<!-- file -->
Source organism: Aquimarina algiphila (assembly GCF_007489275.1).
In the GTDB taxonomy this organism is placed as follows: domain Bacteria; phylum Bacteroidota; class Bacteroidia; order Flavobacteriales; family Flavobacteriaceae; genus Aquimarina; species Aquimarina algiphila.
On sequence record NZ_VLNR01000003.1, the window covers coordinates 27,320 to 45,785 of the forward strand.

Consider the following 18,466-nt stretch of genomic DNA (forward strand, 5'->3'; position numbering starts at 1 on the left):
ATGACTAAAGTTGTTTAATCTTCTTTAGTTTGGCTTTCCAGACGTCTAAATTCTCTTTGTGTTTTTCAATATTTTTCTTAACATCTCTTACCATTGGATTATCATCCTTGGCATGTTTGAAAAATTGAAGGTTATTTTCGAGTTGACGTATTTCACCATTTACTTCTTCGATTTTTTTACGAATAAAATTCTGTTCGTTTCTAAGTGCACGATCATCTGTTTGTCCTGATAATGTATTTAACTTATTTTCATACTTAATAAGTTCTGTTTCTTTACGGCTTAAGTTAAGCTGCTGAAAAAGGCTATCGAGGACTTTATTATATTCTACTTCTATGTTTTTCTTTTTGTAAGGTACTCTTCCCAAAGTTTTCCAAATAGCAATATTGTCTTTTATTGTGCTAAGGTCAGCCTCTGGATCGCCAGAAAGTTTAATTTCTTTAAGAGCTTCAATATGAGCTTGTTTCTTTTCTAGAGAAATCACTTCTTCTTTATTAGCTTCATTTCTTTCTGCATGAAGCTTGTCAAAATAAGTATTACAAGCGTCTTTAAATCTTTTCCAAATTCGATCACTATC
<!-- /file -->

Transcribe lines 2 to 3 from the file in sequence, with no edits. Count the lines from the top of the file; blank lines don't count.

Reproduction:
In the GTDB taxonomy this organism is placed as follows: domain Bacteria; phylum Bacteroidota; class Bacteroidia; order Flavobacteriales; family Flavobacteriaceae; genus Aquimarina; species Aquimarina algiphila.
On sequence record NZ_VLNR01000003.1, the window covers coordinates 27,320 to 45,785 of the forward strand.